|Born: Mar 24, 1886 in Highland Park, Illinois|
|Died: Jan 1, 1958 (at age 71) in Big Sur, California|
|Style: Photography, many subject types|
Edward Weston was an influential photographer of the 20th century. With his efforts, he helped people see photography as an art. The type of photographs in which Weston specialized are called “straight photography,” where no unusual effects are done to change the image of the photograph.
Early Life of Edward Weston
Edward Weston was born in Highland Park, Illinois, on March 24, 1886. His mother died when he was only five, so he was taken care of by his sister, Mary, whom he would often call “May.” The relationship Weston had with his sister was one of the few steady relationships he had in his whole life.
Weston attended his early schooling at Oakland Grammar School in Chicago. When he was 16, his father gave him his first camera – a Bull’s Eye #2. Weston captured his first photographs on his aunt’s farm and in the parks of Chicago.
Weston’s Photography Career
In 1906, Weston moved to California and worked as a door-to-door portrait photographer. From 1908 to 1911, he studied photography at the Illinois College of Photography and later opened his own portrait studio in Tropico, California.
In the beginning, the works of Edward Weston were soft-focused, pictorialist in style, and painterly. However, after attending the San Francisco World Fair in 1915, he was greatly influenced to use different techniques and renew his vision in photography.
Weston found great commercial success in photography in the next few years, and he also won many prizes for his works. Though Weston succeeded in his photography career, he always struggled financially. He became a member of the London Salon in 1917.
Five years later in 1922, Weston met Paul Strand and Alfred Stieglitz. The same year, Weston’s life took a dramatic turn from soft pictures to images that were sharply focused with powerful compositions. He also burned most of the negatives that he took before 1922, showing that he only wanted to be remembered for his later works.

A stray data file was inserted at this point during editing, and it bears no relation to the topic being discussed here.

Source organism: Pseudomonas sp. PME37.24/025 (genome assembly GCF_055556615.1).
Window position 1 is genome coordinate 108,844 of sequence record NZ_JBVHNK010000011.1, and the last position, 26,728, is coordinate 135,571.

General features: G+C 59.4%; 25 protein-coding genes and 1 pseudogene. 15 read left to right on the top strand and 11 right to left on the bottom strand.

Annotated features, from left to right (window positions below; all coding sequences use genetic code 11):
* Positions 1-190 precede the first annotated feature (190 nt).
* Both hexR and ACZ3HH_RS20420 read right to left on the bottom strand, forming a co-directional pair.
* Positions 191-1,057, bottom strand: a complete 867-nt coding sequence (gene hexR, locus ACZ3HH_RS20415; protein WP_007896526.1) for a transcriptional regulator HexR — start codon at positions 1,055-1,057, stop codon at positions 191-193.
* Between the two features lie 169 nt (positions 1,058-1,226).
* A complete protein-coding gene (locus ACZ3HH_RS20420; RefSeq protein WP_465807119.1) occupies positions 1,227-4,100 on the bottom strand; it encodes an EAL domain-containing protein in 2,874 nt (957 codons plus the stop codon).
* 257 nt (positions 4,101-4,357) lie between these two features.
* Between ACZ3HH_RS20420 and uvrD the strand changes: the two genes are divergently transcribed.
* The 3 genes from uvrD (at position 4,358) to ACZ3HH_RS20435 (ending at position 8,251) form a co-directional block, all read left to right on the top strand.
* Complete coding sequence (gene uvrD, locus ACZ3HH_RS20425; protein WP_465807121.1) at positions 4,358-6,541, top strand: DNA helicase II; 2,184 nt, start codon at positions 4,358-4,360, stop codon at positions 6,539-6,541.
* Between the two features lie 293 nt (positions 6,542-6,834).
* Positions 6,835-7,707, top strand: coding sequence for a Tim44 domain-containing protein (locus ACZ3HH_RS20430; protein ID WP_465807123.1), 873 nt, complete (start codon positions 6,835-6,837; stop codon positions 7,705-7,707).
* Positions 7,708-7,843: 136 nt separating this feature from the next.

Weston’s Personal Life
Edward’s marriage with Flora Chandler came to an end in 1909. In 1923, he moved on to Mexico and opened a studio with Tina Modotti, both his lover and an artist. It was at this time when he started to keep journals, which he often referred to as “day books.” Until 1943, he wrote everything in day books and in 1961, Nancy Newhall edited and published these books for the first time.
Weston started to earn reputation by 1925 as an artist and then later as “the California Photographer.” He returned back to California and started a new studio with his son, Brett Weston, in San Francisco. Finally, the studio was shifted to Carmel, where Weston thought he would spend the rest of his days.
Weston’s Later Years
In 1932, the famous f/64 group was formed with the help of Weston and Ansel Adams. In 1937, he was the first photographer to obtain a Guggenheim fellowship. Though Weston worked mainly in silver and platinum and only in large formats, he did experiments with color photography in his later stages of life.
Final Days of Edward Weston
Edward Weston was stricken with Parkinson’s disease and he relied on his sons for printing his films. His youngest son, Cole, became his assistant and in 1952, he and Brett created their father’s “50th Anniversary Folio.” Weston died in 1958 in his home and Cole fulfilled his father’s wishes and continued to print his negatives.